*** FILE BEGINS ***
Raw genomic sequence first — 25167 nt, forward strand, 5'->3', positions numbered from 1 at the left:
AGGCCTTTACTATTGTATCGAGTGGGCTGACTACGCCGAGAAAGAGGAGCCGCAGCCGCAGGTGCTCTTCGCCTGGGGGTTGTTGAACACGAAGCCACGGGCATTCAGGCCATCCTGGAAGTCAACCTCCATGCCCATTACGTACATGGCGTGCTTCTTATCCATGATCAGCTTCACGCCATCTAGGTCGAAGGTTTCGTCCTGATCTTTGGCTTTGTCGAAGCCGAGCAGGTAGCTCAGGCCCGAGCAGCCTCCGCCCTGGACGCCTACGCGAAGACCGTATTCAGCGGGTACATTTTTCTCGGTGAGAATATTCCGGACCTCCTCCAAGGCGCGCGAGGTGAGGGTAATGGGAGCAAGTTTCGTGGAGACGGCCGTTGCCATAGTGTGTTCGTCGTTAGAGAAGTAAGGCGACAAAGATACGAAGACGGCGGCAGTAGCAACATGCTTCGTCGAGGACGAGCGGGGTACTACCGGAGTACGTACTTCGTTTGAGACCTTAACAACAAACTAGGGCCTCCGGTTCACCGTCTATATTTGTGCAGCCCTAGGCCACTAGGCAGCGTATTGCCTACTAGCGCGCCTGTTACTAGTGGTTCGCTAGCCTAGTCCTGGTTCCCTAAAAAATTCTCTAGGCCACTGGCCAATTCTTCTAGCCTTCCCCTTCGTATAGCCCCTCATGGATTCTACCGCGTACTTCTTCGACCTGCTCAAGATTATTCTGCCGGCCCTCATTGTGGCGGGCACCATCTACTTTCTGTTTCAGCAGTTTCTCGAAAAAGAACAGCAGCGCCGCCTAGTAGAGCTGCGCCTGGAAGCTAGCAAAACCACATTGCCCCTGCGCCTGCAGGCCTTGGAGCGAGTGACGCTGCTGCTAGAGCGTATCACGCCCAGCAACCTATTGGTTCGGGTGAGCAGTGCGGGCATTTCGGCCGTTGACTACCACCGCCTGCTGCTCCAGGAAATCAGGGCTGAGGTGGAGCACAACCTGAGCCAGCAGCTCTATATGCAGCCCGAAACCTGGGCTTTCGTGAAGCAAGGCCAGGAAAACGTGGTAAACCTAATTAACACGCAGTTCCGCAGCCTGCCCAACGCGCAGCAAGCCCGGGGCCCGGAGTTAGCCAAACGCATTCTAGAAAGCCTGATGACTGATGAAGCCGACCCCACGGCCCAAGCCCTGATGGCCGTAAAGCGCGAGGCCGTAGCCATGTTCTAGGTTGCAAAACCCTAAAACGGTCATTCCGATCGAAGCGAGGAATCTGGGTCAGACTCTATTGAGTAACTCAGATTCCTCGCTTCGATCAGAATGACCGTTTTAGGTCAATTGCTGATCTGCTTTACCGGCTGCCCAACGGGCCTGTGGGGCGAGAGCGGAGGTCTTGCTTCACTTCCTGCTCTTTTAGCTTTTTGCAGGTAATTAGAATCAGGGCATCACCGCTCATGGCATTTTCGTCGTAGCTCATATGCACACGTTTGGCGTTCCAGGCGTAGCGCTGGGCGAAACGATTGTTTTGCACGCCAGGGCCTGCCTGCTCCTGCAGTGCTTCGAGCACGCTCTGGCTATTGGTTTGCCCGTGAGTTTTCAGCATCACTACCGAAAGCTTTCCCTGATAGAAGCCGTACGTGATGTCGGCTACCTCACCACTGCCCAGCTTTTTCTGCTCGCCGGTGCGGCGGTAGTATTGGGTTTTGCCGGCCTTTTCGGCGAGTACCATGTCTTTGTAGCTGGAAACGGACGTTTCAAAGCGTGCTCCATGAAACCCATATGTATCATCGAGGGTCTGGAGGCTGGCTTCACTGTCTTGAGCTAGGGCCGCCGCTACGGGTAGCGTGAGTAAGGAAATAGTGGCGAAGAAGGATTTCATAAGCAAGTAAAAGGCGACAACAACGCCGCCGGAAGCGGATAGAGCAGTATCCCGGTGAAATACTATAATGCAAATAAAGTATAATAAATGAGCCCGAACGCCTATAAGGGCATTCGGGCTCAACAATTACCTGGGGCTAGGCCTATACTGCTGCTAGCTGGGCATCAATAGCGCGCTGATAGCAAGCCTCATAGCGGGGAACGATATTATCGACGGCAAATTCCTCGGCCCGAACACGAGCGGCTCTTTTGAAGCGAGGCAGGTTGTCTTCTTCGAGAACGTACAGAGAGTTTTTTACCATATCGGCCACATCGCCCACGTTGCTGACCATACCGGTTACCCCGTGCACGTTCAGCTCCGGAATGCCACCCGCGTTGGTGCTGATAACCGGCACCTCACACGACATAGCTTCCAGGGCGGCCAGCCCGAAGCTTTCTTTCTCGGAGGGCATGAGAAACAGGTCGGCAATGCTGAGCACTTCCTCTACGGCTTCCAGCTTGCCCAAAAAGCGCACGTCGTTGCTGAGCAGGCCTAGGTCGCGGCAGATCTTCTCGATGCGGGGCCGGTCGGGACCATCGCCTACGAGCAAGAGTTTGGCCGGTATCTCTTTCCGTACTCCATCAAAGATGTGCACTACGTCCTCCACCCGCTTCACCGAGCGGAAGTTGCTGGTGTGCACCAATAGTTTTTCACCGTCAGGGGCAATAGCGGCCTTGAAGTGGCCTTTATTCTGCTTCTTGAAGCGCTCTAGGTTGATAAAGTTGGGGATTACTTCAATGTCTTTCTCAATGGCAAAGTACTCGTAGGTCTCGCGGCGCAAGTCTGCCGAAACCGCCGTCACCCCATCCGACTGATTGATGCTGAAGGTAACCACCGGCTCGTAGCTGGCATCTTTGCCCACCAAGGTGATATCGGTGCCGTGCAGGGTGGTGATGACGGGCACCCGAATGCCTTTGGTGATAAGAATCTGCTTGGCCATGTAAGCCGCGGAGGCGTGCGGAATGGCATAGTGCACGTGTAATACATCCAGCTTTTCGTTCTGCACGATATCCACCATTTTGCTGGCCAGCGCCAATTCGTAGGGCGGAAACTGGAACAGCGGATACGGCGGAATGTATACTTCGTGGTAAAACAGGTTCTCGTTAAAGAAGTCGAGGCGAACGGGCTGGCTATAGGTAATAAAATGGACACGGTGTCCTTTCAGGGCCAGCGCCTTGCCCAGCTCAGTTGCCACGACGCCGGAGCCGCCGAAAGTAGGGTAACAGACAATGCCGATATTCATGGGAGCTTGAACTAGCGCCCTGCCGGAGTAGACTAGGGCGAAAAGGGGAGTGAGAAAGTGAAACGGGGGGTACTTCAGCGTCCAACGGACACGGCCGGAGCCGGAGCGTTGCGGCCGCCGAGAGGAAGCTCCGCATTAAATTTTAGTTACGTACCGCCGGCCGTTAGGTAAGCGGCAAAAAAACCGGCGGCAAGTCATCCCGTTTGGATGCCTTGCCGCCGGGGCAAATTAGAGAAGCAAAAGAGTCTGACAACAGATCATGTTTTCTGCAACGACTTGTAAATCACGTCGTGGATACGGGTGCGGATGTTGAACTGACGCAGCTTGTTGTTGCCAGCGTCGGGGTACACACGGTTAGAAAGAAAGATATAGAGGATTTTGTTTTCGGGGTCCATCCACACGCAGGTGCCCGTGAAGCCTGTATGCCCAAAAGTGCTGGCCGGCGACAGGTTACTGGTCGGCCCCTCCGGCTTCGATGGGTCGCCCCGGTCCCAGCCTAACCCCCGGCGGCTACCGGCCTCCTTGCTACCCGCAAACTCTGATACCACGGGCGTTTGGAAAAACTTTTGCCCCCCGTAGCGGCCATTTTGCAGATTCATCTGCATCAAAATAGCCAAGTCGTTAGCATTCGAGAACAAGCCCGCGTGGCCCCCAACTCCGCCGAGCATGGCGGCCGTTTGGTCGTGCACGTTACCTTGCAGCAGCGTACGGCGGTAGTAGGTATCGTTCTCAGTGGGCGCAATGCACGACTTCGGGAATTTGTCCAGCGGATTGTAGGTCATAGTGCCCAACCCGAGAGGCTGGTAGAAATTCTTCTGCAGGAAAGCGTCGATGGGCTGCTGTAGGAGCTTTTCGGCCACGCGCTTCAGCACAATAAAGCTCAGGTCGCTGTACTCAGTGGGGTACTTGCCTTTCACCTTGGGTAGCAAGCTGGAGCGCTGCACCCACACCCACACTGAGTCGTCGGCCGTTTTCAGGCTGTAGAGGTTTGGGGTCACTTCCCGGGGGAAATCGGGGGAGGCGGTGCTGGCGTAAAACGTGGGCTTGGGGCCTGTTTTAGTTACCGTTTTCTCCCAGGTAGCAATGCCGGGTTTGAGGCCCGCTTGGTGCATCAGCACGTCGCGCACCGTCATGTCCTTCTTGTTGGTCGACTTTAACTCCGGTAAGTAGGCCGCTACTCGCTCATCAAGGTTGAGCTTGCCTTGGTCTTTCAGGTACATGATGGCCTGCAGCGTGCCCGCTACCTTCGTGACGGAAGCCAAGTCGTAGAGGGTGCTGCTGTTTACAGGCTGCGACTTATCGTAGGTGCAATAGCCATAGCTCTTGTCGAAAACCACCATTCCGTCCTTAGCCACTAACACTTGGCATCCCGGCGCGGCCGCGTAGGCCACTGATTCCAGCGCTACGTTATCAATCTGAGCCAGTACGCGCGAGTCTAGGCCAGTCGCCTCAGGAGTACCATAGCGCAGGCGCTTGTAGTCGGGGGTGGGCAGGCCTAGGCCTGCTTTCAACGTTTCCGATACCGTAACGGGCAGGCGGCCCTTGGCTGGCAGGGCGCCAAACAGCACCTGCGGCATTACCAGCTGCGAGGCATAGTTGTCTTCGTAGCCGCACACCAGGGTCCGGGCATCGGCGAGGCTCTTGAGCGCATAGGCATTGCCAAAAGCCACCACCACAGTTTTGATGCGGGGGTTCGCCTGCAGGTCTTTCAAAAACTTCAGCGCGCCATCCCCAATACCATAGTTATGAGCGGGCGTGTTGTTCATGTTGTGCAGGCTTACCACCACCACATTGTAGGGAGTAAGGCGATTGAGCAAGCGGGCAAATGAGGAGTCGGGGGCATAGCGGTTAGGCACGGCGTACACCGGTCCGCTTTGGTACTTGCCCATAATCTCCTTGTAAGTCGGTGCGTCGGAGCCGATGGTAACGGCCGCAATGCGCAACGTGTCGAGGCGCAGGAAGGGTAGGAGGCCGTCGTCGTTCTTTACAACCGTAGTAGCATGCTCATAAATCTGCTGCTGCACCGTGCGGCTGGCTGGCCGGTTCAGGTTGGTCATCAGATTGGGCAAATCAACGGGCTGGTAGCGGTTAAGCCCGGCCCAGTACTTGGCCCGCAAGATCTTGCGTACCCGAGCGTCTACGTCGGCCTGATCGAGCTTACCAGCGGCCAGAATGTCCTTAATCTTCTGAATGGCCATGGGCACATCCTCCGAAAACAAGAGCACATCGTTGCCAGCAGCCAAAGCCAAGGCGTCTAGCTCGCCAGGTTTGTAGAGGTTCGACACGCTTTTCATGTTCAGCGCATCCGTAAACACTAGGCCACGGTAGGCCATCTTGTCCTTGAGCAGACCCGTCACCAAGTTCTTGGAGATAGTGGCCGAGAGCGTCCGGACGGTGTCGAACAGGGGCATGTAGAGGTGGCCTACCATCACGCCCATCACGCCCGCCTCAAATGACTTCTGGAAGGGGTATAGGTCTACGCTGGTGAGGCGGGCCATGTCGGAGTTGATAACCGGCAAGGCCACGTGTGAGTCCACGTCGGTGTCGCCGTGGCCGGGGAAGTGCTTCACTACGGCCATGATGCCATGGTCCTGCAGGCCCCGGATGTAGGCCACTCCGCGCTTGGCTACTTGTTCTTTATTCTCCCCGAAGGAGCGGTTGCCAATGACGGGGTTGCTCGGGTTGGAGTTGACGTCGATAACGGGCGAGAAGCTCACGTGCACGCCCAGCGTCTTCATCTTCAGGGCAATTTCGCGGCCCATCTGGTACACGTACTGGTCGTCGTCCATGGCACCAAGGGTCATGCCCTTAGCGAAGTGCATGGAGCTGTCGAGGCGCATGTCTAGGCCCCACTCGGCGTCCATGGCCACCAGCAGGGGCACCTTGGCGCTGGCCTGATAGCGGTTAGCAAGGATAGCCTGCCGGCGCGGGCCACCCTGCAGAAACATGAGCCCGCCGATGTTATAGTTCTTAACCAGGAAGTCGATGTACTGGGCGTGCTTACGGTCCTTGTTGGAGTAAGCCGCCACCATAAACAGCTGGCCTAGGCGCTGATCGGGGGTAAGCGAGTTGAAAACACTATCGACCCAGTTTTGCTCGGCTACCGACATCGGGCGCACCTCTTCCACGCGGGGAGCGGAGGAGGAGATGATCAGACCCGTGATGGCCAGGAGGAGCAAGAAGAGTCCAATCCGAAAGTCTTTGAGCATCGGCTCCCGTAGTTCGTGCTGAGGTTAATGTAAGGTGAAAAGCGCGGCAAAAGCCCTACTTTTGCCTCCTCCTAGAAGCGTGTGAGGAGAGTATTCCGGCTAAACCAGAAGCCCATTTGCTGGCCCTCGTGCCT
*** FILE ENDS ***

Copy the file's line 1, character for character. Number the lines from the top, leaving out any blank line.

Raw genomic sequence first — 25167 nt, forward strand, 5'->3', positions numbered from 1 at the left: